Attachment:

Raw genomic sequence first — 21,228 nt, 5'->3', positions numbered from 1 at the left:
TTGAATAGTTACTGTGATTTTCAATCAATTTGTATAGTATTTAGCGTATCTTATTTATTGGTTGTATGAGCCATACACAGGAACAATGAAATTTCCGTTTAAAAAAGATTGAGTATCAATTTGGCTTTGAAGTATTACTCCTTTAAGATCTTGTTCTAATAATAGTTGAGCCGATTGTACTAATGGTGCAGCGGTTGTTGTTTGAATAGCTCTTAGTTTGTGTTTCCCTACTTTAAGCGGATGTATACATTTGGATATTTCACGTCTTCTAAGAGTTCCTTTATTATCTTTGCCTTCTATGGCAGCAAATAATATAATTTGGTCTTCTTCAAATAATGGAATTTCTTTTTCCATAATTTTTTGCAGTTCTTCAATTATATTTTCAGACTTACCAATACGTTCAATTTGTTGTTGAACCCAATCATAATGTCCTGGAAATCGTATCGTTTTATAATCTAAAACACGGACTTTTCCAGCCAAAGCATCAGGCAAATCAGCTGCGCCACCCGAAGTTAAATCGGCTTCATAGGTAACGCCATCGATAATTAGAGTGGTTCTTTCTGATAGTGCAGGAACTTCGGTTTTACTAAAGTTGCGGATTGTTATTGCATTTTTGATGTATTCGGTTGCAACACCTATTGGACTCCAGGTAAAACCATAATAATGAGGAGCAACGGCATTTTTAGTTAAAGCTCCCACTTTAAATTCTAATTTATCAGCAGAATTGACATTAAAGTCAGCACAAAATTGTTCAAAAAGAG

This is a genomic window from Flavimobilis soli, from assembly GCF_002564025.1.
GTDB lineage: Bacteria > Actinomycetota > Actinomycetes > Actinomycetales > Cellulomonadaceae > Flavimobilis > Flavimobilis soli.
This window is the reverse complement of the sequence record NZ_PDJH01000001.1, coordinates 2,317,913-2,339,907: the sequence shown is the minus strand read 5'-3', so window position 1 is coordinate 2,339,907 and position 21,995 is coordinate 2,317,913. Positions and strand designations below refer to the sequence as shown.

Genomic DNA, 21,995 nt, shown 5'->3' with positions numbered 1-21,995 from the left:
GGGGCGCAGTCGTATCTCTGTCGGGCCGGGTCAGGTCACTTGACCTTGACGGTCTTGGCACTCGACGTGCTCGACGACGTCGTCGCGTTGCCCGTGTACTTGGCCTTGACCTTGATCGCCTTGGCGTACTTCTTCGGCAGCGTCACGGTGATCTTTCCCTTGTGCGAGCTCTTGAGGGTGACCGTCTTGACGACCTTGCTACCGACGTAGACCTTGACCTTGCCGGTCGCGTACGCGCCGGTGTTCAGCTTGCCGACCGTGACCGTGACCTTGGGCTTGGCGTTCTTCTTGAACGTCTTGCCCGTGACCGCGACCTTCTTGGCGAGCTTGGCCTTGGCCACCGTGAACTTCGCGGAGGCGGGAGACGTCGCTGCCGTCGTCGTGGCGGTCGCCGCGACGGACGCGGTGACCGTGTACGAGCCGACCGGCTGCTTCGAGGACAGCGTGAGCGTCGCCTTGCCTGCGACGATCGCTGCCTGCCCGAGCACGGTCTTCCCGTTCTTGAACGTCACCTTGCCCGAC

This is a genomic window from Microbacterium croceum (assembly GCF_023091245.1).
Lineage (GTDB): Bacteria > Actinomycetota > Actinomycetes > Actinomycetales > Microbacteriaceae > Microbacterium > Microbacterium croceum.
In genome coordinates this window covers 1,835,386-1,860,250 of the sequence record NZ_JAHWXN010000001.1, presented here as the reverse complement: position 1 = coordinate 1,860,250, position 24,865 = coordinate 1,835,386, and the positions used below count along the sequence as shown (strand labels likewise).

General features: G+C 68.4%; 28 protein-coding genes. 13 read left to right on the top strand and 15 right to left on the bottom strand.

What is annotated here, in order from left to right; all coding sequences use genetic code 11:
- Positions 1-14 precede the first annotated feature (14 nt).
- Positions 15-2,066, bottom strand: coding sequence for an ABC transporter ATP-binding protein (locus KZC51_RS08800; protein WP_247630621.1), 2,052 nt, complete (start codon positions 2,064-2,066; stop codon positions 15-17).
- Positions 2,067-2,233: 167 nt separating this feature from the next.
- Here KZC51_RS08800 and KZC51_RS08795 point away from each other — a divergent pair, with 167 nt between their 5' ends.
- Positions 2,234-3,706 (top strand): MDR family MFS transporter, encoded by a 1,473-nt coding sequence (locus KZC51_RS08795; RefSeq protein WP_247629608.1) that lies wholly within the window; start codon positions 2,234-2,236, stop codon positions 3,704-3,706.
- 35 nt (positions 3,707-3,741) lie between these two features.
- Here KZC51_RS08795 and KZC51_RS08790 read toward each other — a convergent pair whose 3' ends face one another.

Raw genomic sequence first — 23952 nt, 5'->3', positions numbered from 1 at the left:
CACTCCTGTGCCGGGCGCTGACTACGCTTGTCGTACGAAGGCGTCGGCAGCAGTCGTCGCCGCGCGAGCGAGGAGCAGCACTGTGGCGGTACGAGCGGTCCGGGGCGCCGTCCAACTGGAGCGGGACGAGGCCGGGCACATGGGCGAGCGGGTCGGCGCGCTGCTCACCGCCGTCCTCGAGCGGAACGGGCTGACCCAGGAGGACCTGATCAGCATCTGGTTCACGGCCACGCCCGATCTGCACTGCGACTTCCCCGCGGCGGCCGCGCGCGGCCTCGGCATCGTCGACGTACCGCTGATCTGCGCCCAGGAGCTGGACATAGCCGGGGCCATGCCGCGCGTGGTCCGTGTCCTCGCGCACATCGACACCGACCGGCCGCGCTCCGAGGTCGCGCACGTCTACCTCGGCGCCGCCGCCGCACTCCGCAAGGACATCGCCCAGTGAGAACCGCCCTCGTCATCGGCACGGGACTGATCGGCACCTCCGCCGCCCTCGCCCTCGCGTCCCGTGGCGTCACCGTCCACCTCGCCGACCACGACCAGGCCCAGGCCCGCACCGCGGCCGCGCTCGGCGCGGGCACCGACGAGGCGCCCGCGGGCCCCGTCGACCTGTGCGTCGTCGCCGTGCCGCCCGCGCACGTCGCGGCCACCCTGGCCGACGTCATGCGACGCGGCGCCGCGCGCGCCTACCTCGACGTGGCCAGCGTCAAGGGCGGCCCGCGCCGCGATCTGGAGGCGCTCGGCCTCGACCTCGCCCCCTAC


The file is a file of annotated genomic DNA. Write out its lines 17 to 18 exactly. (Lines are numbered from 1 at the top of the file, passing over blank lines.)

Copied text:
- Positions 2,234-3,706 (top strand): MDR family MFS transporter, encoded by a 1,473-nt coding sequence (locus KZC51_RS08795; RefSeq protein WP_247629608.1) that lies wholly within the window; start codon positions 2,234-2,236, stop codon positions 3,704-3,706.
- 35 nt (positions 3,707-3,741) lie between these two features.